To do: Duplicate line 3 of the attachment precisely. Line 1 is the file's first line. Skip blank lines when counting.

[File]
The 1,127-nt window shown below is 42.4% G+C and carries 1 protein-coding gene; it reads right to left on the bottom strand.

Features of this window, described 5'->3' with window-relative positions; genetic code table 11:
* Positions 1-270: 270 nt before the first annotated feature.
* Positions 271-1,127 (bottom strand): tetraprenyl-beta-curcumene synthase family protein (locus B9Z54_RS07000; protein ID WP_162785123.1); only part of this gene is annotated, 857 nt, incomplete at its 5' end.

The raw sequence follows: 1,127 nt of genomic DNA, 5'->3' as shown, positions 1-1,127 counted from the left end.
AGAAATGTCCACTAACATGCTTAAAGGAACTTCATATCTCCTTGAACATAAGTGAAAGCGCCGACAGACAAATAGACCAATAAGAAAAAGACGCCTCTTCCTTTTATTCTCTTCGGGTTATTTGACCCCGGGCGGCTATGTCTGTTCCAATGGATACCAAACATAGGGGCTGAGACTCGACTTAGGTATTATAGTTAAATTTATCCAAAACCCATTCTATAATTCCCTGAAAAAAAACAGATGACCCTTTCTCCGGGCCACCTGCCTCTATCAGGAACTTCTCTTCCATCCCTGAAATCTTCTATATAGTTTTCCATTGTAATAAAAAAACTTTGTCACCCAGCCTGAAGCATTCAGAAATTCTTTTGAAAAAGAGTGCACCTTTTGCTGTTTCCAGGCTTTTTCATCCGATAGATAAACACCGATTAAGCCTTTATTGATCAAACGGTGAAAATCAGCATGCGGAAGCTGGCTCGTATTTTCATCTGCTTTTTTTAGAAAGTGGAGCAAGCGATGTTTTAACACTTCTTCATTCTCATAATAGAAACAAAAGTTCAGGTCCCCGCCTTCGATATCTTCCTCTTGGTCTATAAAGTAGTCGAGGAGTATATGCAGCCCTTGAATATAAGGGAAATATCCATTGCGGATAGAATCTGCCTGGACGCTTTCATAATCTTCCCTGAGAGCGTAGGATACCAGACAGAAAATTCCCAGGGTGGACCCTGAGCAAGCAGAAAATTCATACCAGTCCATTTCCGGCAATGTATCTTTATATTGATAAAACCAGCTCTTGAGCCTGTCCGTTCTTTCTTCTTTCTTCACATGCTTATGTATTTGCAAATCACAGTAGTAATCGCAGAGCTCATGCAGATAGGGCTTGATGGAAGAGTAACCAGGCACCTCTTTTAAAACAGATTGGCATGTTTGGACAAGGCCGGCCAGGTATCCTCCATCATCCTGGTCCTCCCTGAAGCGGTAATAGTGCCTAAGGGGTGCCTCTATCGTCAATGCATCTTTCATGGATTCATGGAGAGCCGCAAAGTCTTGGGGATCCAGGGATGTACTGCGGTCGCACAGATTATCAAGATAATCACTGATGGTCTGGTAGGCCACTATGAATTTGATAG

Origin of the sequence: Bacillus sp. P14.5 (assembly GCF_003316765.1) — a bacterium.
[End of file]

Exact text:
* Positions 1-270: 270 nt before the first annotated feature.